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Tag Archives: self-care

KIT With GRIT- Thanks to Military

My school is lucky enough to have a school incredibly close to several military bases. We get to see jet formations all day, we have resources to help with mentoring and presence, and we get a divers student body that has seen the world. For Month of the Military Child, our School Counseling team decided that this year we would thank our military students by sponsoring and inviting them all to an after-school military social.

Fun fact? Kids don’t know what K.I.T. Stands for anymore, but they came up with some good and interesting guesses. Noted. Anyways, we got about a quarter of our invited students to participate (which is a ton), and I think the chaperones may have had just as much fun as the kids!

I found some of the ancient maps that used to hang in classrooms, and we used one for students to sign in and write all of the places they have lived in.

We also did a chalk-walk, where students decorated our bus loop with inclusive and military inspired messages, to greet other students when they walked in the net day. These activities, coupled with music, ping-pong tables, freebies, and (most importantly) ice-cream made for the perfect afternoon! The only criticism we received from he students was that we had waited so long to provide such fun.

Did your school celebrate Month of the Military Child?

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Student Transitions

I have had the most exceptional, fun, laid-back, good kids for the last three years. I cannot even begin to imagine what work will be like after this year as I tearfully drag my feet and throw a fit the size of adolescent attitude move forward and usher in a new group. We rotate at my Middle School, so I will also be back with the littles. It takes adjustment, but it is really exciting to meet a whole new group and start the puzzle all over again.

The 6th graders are so crazy different from 8th graders. It is hard for me to remember my students being those little minis only a couple of years ago. A handful of them cried at the mere expanse of the school, some of those quiet mouths have blossomed, and others walk taller every day. I have also had plenty of time to think about things that may have helped them transition to Middle School and be more successful while there.

One of the things that I would love to know in advance is who will be my frequent fliers from the beginning. How can I help them? I look at plenty of data to get ideas, but who can I keep from flying under the radar for a year causing me to lose essential support time. So I got an idea to send some SOS packets to Elementary counselors. They know them best, they have lived with them for the last 5 years and they have all the dish I need to know who to approach and how. Imagine the time saved in rapport building to already have an in!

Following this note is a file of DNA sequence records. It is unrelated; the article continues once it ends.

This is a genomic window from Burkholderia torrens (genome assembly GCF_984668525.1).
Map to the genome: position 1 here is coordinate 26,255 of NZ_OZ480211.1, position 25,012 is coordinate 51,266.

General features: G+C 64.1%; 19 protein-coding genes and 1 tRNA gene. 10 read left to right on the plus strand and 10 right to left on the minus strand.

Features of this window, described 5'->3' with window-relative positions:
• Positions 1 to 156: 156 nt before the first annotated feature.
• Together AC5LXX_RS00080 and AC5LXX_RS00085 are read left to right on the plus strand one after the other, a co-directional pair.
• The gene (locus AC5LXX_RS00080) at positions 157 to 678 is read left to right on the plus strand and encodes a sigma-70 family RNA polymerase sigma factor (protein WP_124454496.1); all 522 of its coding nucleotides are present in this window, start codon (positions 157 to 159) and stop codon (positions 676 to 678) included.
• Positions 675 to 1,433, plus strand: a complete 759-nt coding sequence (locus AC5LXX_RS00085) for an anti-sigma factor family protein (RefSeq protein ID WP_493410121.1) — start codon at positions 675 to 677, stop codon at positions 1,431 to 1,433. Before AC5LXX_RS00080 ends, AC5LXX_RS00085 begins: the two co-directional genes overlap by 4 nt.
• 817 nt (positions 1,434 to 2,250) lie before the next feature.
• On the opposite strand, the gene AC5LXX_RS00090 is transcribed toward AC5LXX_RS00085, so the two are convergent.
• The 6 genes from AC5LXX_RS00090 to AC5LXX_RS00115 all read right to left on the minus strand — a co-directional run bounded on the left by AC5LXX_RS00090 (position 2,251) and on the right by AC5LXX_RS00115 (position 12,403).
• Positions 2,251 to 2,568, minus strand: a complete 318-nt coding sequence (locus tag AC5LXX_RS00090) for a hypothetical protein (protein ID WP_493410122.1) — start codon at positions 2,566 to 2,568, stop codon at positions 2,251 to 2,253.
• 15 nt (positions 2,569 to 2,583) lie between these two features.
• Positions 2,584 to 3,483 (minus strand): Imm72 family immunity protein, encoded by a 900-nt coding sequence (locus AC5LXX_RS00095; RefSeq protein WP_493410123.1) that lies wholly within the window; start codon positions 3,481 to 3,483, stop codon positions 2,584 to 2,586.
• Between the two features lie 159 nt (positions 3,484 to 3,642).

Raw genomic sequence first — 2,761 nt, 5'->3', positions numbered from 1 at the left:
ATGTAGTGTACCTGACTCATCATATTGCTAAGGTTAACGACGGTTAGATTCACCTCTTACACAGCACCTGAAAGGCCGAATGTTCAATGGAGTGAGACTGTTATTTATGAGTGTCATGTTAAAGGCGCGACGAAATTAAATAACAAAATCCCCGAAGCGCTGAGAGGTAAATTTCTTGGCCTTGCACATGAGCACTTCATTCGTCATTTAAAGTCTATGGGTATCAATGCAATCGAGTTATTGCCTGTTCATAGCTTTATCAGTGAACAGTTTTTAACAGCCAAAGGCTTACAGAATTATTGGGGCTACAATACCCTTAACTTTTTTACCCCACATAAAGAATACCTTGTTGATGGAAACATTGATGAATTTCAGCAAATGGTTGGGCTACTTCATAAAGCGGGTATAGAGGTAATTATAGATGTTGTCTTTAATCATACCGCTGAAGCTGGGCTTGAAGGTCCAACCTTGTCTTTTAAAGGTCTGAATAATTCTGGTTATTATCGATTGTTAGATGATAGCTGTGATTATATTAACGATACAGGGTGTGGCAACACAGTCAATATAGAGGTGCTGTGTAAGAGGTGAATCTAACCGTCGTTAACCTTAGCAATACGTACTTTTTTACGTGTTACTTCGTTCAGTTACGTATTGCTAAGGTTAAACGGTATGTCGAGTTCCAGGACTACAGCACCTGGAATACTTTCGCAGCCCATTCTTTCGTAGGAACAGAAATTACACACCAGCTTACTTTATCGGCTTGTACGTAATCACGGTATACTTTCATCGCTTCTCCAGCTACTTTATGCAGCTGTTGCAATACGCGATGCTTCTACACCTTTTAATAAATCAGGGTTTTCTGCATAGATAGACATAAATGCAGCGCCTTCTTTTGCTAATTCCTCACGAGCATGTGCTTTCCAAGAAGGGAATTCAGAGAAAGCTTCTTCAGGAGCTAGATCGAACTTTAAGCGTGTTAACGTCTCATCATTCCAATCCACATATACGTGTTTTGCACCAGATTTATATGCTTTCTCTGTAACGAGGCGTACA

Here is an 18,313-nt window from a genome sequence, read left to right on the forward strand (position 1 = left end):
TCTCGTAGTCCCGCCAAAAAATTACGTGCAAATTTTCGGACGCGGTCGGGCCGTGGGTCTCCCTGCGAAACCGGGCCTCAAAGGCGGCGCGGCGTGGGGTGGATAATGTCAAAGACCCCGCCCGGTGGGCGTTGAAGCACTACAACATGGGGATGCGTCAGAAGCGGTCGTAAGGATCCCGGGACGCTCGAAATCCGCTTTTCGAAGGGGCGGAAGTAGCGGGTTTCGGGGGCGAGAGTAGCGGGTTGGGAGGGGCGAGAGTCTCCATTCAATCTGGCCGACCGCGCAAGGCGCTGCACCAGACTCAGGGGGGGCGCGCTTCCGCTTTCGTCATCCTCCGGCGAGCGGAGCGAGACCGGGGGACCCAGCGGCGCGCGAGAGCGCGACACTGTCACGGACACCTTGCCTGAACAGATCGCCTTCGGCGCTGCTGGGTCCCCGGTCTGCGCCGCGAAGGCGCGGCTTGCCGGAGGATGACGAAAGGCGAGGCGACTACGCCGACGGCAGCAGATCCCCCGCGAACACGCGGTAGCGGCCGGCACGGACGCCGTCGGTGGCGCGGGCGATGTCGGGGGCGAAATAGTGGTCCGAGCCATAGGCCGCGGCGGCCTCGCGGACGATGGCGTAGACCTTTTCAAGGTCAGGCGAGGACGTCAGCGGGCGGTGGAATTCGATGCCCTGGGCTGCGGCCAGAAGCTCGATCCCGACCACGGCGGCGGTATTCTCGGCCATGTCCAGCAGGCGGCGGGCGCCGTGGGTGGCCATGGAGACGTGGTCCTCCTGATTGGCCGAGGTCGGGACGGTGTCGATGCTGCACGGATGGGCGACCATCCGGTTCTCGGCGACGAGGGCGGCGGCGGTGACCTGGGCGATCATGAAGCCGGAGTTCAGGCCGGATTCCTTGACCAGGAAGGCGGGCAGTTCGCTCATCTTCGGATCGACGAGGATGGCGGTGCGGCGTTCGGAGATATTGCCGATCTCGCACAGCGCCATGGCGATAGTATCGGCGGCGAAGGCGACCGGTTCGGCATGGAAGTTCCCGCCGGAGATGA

I gave each of our feeder schools’ counselors a couple of SOS envelopes, and asked them to write their frequent flyer students a letter that might help them when the hormones hit the fan in Middle School. I can pull them out and have a link for the kid to an easier, more familiar time. I also included some CLMS swag so that they can give some away and also have Middle School stuff around their offices. I figured this might subliminally add some face-time for us.

When I’m not wagging my finger speaking with my 8th graders, I start to imagine students in 5th grade and what they are doing. They have no idea how different their life will be, and I can’t wait to see another group grow and experience.

Be good

Who do you bring with you to work? One of my first feelings of inspiration as a counselor came early on in one of my counselor sub positions. As I started to feel close with the kids, and learn about their home lives and barriers, my perceived solutions often came from family advice I had been given to me at one time or another. When they were surprised by kindness, support, belief, and tough love, I began to feel more and more sad that these kids did not have such resources at home. I was raised in a gloriously crazy, large, ambitious family where there are copious and equal parts joy and work. I started wishing I could share my tribe with all of my students, and give them the tradition and fierce love I have been lucky enough to grow up with.

Since I couldn’t have my family members all come to work with me everyday, I realized that I could bring them in spirit. My paternal grandmother who had limitless optimism and faith in each individual; my maternal grandmother, a Sicilian matriarch who worked as hard as she expected of us, and loved with such conviction you had no choice but to believe in yourself; my aunt, who has lived her life with a disability and was more active and dreamed bigger than most able-bodied people. So many huge personalities come with me every day to work, and I try to be a channel to my kids so that they too can grow up with these lessons.

I am constantly telling my students, “be good” – sometimes softly, sometimes pleadingly, and sometimes with warning. My grandma always ended conversations with this simple expectation, and now that I’m an adult I see how meaningful it is.

Who do you bring to work with you? What is the endearing phrase that you use easily in your hallways, but that weighs generations of love?

Summer Crafty Therapy

Self-care is alive and well this summer while I’m off. It’s crazy how creative and motivated I am with this time off. I can feel the urge to get back into work and care mode bubbling, but I am trying to ward it off.  I will either have some new additions to Etsy, maybe a flea market, or a surplus of Christmas gifts, but either way I’ve got a ton of ideas and mojo and it feels great! I’ve done some crocheted washcloths, keychains, and another scarf (with another in queue)!